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If I open Google and type 1 Bitcoin to Dollar I'm returned with a number (as of writing, "1 Bitcoin equals 246.09 US Dollar"). But where does this number come from?

Given the decentralized nature of Bitcoins (there are no banks, governments or whatsoever), shouldn't each exchange have its own rate? How can there be a unique, widely-accepted exchange rate, valid for everyone?

  • possible duplicate of bitcoin.stackexchange.com/questions/2566/… – Nick ODell Apr 8 '15 at 17:24
  • I have already read that question (and all of the answers) and there is no answer to my question. – hey hey Apr 8 '15 at 17:35
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    One could also ask, "Why is the exchange rate from USD to EUR the same for everyone?" - but it isn't, as you will quickly find if you actually try to convert dollars to euros at any airport money exchange kiosk. – Greg Hewgill Apr 8 '15 at 20:56
  • Think of the quoted price as an estimate of the middle of the range of reasonable prices you might actually incur if you bought and sold. – David Schwartz Apr 9 '15 at 19:26
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When exchange 'A' sells bitcoins for 200 dollars and exchange 'B' buys bitcoins for 300 dollars, there will be people who buy at 'A' and sell at 'B' as long as they can make money on it. This is called 'arbitrage'.

Because of the open markets, people are free to do as they please, so there are people who buy and sell solely to make mere cents on the dollar. Because of this, there is usually not a lot of difference between the exchanges. The only difference in price between the exchanges as we can see them right now, is because of trading and/or withdrawal fees. (Exchange 'A' is 1 dollar cheaper than exchange 'B', because exchange A requires 1 dollar per withdrawal, meaning in the end you end up paying the same amount for 1 bitcoin at both exchanges.)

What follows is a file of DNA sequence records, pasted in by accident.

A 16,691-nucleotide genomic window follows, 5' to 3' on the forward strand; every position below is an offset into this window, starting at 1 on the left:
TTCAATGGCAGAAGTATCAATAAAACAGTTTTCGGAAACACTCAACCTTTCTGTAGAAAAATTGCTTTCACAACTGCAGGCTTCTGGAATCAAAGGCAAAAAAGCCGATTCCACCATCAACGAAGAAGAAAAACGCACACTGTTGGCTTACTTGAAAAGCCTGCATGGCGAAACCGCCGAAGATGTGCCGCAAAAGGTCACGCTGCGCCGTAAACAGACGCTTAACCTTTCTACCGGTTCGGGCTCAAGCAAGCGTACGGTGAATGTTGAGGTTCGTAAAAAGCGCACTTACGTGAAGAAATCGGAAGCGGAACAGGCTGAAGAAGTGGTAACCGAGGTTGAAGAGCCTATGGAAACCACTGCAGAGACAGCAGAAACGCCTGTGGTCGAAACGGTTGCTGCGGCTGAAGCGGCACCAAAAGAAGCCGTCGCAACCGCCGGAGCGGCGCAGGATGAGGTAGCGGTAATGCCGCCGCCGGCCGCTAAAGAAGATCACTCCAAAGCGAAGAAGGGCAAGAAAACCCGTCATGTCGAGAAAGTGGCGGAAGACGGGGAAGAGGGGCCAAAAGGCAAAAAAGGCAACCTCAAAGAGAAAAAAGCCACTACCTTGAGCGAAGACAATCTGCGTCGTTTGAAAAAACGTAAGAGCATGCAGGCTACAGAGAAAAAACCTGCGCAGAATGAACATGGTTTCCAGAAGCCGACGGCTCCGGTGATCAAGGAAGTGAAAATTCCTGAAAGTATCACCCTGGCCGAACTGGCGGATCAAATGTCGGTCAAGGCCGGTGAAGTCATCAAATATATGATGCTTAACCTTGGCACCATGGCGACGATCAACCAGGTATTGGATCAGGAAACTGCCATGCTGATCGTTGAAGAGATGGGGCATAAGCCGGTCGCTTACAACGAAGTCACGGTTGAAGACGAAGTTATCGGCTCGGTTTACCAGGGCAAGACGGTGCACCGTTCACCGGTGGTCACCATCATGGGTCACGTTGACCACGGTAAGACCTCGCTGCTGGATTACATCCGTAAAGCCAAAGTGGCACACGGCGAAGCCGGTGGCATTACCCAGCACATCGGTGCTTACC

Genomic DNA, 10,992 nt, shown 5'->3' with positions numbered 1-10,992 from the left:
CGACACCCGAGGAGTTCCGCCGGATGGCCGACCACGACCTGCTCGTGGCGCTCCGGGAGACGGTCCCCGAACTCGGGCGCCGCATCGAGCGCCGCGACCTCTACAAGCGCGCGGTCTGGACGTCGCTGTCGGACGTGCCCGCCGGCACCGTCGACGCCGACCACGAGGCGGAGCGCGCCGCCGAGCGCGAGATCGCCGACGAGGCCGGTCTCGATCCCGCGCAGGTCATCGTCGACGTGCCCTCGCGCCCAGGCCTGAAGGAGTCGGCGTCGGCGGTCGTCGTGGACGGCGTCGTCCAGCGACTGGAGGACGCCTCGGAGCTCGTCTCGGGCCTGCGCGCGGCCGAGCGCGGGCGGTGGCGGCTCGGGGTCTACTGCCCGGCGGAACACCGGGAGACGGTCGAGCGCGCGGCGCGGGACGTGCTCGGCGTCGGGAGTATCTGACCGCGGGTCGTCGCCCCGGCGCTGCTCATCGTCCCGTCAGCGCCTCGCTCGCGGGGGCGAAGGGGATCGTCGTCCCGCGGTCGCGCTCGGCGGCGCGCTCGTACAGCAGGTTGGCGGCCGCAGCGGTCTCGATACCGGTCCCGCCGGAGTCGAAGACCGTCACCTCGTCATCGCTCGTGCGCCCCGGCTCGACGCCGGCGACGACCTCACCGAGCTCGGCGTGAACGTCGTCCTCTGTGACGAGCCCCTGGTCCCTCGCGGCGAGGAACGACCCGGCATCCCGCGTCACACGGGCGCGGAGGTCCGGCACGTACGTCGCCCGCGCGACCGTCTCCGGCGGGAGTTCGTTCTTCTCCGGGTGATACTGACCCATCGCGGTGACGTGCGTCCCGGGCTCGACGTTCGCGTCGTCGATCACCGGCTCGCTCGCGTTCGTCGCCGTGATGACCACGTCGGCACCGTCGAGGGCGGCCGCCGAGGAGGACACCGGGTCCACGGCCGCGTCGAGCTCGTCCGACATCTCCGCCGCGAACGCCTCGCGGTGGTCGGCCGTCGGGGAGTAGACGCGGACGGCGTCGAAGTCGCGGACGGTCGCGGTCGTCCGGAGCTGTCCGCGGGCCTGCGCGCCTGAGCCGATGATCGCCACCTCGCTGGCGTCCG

Because of arbitrage, Google can pretty safely say the price of bitcoin is about XXX dollars / euros because if one exchange would go up or down with the price, they all would. (Exceptions sometimes occur, when one 'big fish' / whale dumps a lot of bitcoins on 1 exchange only, crashing the price on exchange 'A', but not immediately on exchange 'B'. Of course, because of arbitrage, this difference will become smaller with time.) Therefor there is no need to let a user know which exchange offers the lowest price, because they will most likely offer bitcoins for about the same price anyway.

Also, exchanges do not 'set' an exchange rate, they merely offer people with bitcoins the opportunity to sell them to people looking to buy bitcoins. If everyone would suddenly start asking 1000 dollars per bitcoin (even though right now they're worth $245 each), there would be no other choice than to buy bitcoins at 1000 dollars each. Other than that, there is no way of 'setting' the price. (This price is never set by the exchange, only by the sellers.)


Technically speaking; Google gets the number by using the API (Application Programming Interface) of an exchange. Exchanges such as Kraken offer API's from which software can request the latest exchange rates. This way Google can let its users know what the latest exchange rate is.

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People buy low and sell high across exchanges.

It keeps bitcoin prices from different exchanges stay almost the same.

In early days, the difference among exchanges could be 50 $/bitcion. It might be still profitable to catch these opportunities : )

Here is a orderbook from different bitcoin exchanges when I am writing answer enter image description here

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